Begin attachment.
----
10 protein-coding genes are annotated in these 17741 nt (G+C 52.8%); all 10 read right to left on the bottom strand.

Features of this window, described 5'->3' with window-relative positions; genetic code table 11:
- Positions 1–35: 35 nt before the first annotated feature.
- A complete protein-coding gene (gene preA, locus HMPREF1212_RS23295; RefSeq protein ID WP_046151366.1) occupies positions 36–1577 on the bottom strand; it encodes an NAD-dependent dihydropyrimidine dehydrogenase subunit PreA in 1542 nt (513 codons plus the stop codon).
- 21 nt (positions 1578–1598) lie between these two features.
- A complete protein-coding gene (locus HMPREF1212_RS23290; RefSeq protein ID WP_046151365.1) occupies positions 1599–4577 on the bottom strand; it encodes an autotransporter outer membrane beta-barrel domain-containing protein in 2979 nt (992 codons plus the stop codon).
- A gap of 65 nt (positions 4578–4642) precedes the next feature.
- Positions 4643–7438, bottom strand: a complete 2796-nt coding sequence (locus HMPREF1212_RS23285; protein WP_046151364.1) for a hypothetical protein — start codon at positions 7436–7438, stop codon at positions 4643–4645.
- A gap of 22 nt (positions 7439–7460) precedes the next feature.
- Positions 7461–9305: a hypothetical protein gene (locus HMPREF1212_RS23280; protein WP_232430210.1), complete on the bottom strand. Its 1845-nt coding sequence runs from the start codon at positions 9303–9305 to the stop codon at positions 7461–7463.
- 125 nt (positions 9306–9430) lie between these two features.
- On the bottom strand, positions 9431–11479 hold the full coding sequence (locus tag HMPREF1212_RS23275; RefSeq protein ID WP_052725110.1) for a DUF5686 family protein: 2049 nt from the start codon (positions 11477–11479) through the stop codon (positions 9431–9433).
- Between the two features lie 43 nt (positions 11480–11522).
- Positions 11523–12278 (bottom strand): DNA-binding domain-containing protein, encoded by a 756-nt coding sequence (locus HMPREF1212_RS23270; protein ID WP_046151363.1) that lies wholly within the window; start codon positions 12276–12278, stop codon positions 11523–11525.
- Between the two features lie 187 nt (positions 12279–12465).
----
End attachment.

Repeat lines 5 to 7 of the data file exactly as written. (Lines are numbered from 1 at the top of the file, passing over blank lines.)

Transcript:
- 21 nt (positions 1578–1598) lie between these two features.
- A complete protein-coding gene (locus HMPREF1212_RS23290; RefSeq protein ID WP_046151365.1) occupies positions 1599–4577 on the bottom strand; it encodes an autotransporter outer membrane beta-barrel domain-containing protein in 2979 nt (992 codons plus the stop codon).
- A gap of 65 nt (positions 4578–4642) precedes the next feature.